It’s far from over, and a durable resolution seems more distant with the recent escalated violence in my homeland.
Today the situation in Darfur for our people is extremely dire and dangerous. As of today, Darfur has the largest number of internally displaced people in the world. In Darfur, over 3 million people have been forced out of their homes and sent to suffer long or indefinite exiles without hope of return. Hundreds of thousands have been documented crossing the border to neighboring countries, and many more have crossed without being counted in official numbers.
Rape has been used as a weapon of war and distraction, and is committed repeatedly to further terrorize the defenseless. Furthermore, government-supported outsiders have taken our lands. Sadly, for several years the United Nations has successfully downplayed and stopped adding to its official figures the total number of people killed in Darfur as the result of Al-Bashir and its allies, the Janjaweed. For more than 3 years there have been no journalists allowed in Darfur and all means of communication have been curtailed. Humanitarian access has been severely restricted, and starvation is consistently used as an insidious weapon for killing. Aid organizations and their workers have been targeted and expelled, and in most cases, they walk out in silence, fearful of government retaliation against those who remain to assist the needy. The joint United Nations African Union mission in Darfur, UNAMID, has completely failed not only to protect the vulnerable IDPs but to protect its own members. The number of attacks against peacekeepers is rising and the number of their troops killed in Darfur increases daily.
Speaking with our families on the ground every day, we hear heartbreaking tales. Between January 2012 and today, attacks against civilians have dramatically escalated and the security situation is rapidly deteriorating. As an isolated example: between August 1st and the end of September this year, the scale of the attacks staged equaled the level of 2003-2004. Just this August, the first Kassab camp and its surrounding area was attacked, approximately 25,000 displaced persons have been forced to flee again, their homes were completely burned, tens of women, men and children were killed and hundreds more have gone missing. In late September Hashaba village, in the North, was attacked by both ground and aerial bombardment and over 100 civilians were reported dead. Unfortunately, the numbers reported were very conservative because of restriction of access. This is in addition to constant bombing in and around the areas of Jebel Marra and the complete blockade of aid access. Evidence showed that almost all of these attacks have again targeted the same tribes who have been systematically targeted for elimination since the beginning of the crisis. What else can you call this? It’s genocide. The crisis in our homeland is of global magnitude and it is imperative that we continue to bring it to the attention of the world community, remind them that if it’s not in the news that doesn’t mean it’s over and that Al-Bashir is never short of more orchestrated tactics to fool the international community.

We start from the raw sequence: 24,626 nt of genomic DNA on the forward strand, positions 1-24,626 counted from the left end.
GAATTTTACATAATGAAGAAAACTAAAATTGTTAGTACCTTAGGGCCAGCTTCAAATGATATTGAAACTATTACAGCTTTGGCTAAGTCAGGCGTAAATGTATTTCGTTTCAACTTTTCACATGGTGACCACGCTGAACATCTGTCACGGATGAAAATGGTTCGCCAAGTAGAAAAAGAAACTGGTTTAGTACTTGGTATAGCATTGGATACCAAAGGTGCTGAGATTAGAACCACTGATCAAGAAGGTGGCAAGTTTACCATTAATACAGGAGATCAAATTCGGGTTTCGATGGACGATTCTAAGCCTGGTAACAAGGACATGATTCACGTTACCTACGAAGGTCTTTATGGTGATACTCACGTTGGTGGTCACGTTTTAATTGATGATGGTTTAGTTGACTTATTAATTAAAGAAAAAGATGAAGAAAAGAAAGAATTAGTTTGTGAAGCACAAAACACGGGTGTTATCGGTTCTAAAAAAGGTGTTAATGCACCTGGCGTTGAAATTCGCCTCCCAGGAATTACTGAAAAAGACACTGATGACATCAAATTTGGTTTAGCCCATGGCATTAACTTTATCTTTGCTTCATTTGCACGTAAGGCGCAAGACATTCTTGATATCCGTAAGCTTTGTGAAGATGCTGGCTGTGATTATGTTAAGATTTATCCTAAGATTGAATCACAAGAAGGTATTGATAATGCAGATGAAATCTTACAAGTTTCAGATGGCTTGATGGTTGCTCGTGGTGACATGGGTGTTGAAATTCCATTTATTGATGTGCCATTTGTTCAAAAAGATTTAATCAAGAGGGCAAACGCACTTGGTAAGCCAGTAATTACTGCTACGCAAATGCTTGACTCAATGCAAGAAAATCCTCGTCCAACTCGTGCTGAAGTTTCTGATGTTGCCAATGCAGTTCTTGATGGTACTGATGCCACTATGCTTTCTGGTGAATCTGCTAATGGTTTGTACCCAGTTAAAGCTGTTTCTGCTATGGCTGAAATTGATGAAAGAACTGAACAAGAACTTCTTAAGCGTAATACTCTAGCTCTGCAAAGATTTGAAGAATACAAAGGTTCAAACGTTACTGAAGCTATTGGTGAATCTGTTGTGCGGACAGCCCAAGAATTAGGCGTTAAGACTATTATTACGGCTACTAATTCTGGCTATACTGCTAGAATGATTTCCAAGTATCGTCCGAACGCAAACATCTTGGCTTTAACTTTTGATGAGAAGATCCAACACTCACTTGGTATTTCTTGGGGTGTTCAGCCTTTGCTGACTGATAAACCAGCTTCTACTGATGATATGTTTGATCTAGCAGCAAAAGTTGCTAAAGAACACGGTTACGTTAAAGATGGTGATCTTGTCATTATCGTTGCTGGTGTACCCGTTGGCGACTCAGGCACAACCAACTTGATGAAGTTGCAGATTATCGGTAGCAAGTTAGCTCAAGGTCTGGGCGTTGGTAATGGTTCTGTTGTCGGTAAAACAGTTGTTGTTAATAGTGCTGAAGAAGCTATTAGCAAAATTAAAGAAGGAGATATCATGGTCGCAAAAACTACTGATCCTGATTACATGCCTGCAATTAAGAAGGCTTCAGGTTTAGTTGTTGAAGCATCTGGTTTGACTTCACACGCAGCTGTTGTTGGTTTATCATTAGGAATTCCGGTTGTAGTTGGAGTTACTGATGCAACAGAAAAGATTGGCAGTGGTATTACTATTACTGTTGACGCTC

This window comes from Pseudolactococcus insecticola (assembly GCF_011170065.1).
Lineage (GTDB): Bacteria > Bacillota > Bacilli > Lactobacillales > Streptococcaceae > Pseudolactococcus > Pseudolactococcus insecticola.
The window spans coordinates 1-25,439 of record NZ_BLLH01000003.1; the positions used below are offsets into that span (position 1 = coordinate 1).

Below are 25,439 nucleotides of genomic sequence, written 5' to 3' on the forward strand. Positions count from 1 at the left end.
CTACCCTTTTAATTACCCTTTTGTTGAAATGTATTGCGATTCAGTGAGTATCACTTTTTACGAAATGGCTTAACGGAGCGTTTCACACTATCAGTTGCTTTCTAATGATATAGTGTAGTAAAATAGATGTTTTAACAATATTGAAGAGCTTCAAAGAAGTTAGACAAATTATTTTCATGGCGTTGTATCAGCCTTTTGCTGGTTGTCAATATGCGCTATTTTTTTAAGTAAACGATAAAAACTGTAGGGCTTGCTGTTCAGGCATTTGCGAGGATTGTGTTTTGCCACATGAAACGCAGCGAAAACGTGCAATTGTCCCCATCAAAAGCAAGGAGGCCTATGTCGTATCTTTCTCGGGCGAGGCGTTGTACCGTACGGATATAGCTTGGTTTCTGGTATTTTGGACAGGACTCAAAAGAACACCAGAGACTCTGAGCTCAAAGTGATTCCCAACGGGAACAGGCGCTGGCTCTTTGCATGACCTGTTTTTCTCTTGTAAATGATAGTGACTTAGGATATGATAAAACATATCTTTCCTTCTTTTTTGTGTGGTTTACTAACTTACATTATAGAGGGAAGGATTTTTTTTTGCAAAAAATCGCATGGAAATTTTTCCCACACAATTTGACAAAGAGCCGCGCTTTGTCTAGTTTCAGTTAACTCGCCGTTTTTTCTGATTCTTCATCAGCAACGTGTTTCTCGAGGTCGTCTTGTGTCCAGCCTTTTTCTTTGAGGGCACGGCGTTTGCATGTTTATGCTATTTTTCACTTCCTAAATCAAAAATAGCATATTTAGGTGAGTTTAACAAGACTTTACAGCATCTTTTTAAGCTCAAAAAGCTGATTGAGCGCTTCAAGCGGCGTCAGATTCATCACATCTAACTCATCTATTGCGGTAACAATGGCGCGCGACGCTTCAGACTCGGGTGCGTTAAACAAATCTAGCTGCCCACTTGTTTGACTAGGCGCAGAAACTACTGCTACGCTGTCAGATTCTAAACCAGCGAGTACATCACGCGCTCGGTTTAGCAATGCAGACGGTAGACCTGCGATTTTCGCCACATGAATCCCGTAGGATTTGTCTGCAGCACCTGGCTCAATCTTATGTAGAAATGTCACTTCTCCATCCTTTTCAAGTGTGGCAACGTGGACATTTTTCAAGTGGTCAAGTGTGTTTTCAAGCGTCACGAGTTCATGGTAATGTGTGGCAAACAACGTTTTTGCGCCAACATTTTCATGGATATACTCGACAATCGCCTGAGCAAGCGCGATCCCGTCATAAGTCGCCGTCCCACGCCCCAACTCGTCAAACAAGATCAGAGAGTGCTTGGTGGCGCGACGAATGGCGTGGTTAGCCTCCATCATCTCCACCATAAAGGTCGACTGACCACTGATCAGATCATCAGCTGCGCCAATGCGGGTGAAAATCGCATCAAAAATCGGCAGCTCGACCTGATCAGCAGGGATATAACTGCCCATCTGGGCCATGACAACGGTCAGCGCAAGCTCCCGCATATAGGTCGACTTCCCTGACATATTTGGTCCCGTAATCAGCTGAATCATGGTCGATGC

The ICC has issued two arrest warrants against Al-Bashir alone and for three other suspects for crimes committed in Darfur. It’s increasingly clear that the world has compromised justice for the victims of genocide in Darfur in exchange for a nonexistent peace. That is why today our people in the regions of Numba Mountains, Blue Nile and Abyei are forced to join the people of Darfur in their misery, while their fate is left to be decided by their own murderers. Once again, women continue to bear the most suffering living in Darfur, South Kordofan or Blue Nile
Today, after ten years, the situation for women in Darfur remains tragic. Through 2010-2012 there has been a growing concern about widespread, systematic rape and sexual violence against women and girls. Just in 2 week ago , witnesses reported to Radio Dabanga that a three year old girl had been raped in Kass, South Darfur. Recent trends show that Darfuri women are being systematically targeted in other regions of Sudan, including the capital, Khartoum. There is, in fact, an increase in violence against female civil society leaders within Sudan at large. Female civil society leaders are continuously abused for raising their concerns about the repressive laws that restrict women’s freedoms and that allow impunity for security agents to abuse women under the Popular Discipline Act of the Sudanese security laws in the capital of Sudan.